Ex-POWs tell of abduction, torture in Africa
Monday, March 27, 2006
By CHRIS STURGIS
Special to The Times
TRENTON — Ali Jaouhar spent 23 years in a prisoner-of-war camp in the
Western Sahara territory run by the Polisario Front backed by Cuba’s
“They kicked us in our intimate parts. They spat in our faces,” he said.
His eyes welled with tears as he described a fellow prisoner being
doused with gasoline and burned alive, and another being crushed by a
truck because he told his captors he simply couldn’t work anymore.
Jaouhar and others, including Saadani Ma Oulainie, 28, who can’t
remember a time before her family was held in a Polisario refugee camp,
visited Trenton Tuesday in the hope their stories will save others.
Jaouhar and Oulainie hope their stories will convince the United States
to liberate any remaining detainees and discredit the corrupt Communist
The delegation is touring with the National Clergy Council of
Washington, D.C., and was hosted locally by the Monmouth Worship Center,
an Assembly of God congregation in Marlboro, Monmouth County, led by the
Rev. Ken Jascko. At a luncheon Tuesday at the Trenton Marriott at
Lafayette Yard the delegation outlined the abuses detainees faced.
Jaouhar said prisoners seldom received mail, but in one case the Red
Cross delivered a letter informing him his wife had died. He missed his
chance to raise his daughter, only 8 months old when he, an officer in
the Royal Air Force of Morocco, was captured.
His incarceration cost him “my youth; the springtime of life,” he said.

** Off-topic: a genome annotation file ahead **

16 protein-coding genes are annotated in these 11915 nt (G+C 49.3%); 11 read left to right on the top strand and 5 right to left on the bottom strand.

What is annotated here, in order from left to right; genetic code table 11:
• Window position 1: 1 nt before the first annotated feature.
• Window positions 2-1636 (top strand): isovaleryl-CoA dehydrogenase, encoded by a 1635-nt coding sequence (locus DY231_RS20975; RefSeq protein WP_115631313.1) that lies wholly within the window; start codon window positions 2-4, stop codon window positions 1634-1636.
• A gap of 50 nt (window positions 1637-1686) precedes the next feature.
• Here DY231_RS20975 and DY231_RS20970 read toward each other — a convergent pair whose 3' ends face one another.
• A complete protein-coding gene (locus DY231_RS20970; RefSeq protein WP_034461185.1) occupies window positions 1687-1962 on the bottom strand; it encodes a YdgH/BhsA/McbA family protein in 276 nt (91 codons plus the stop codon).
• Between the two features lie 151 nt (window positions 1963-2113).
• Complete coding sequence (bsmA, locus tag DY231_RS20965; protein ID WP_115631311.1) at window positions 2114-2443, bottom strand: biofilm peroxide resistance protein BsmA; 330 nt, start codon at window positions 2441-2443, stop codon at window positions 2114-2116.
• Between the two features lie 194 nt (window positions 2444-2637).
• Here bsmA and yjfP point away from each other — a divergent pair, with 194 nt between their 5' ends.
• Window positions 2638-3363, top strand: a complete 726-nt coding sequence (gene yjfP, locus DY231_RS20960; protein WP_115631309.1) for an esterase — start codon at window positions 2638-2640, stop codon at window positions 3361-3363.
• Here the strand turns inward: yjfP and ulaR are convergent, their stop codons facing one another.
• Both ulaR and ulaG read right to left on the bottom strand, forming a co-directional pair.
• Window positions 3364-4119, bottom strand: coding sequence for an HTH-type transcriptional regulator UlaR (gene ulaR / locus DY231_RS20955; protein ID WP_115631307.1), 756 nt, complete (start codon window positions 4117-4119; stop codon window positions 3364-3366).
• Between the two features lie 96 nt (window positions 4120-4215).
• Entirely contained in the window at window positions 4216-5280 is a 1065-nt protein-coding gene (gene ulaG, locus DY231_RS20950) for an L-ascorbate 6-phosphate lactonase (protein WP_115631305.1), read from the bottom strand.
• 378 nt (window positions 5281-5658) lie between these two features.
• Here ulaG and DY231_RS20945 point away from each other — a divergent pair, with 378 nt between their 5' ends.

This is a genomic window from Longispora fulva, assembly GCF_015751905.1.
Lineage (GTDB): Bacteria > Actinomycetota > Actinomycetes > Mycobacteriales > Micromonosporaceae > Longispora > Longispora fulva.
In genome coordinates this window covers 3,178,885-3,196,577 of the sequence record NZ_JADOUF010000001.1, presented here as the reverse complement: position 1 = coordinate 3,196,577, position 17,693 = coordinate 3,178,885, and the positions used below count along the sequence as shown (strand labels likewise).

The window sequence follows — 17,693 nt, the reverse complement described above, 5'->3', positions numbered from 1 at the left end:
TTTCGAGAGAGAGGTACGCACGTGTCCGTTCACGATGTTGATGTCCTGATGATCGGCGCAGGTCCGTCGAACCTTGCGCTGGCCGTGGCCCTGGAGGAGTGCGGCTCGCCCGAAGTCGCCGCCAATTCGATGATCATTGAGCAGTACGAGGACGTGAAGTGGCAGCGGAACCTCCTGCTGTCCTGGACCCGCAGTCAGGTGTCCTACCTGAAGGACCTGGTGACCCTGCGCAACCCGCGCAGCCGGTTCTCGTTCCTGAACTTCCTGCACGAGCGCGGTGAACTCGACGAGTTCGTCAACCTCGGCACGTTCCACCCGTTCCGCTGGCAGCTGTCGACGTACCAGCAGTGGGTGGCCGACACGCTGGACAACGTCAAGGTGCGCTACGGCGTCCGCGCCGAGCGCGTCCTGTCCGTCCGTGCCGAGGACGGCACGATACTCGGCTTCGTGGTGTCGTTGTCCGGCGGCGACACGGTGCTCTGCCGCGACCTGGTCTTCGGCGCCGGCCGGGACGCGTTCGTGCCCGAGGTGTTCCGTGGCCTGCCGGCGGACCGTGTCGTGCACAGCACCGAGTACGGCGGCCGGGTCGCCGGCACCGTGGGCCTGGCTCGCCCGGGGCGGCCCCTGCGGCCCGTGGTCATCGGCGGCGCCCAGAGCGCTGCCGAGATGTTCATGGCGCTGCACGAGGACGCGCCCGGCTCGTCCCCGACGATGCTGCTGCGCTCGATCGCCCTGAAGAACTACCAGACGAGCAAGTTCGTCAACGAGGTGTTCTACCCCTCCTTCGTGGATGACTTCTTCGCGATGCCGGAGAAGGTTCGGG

He got out of the camp two years ago and is now living in the
“beautiful, green city of Sefrou, near Fez.”
But adjusting has been difficult. “It’s a different mentality now,” he
said. “I found the family disintegrated. We can’t communicate.”
Oulainie practically grew up in a Polisario camp for refugees and
remembers nothing of her life before her family was incarcerated when
she was about 5. When she was about 10, her mother tearfully packed her
things and lied to her that she was going on a summer vacation.
Oulainie was torn from her mother and siblings and sent to Cuba, where
such children were forced to chop sugar cane, where she remained until
2002. She has since been reunited with her mother and some siblings, but
her father died in prison.
Through a translator, Oulainie said she has come to the United States to
While the politicians grapple with questions of power and leadership,
she said, “that shouldn’t impede resolution of the humanitarian crisis.
Something has to be done to alleviate this human catastrophe.”
Jascko said the delegation broadened his perspective about the world.
“As a pastor, I hear problems all day long — financial problems and
marital problems. But in the United States, you never hear about people
being abducted, separated from their families and tortured.”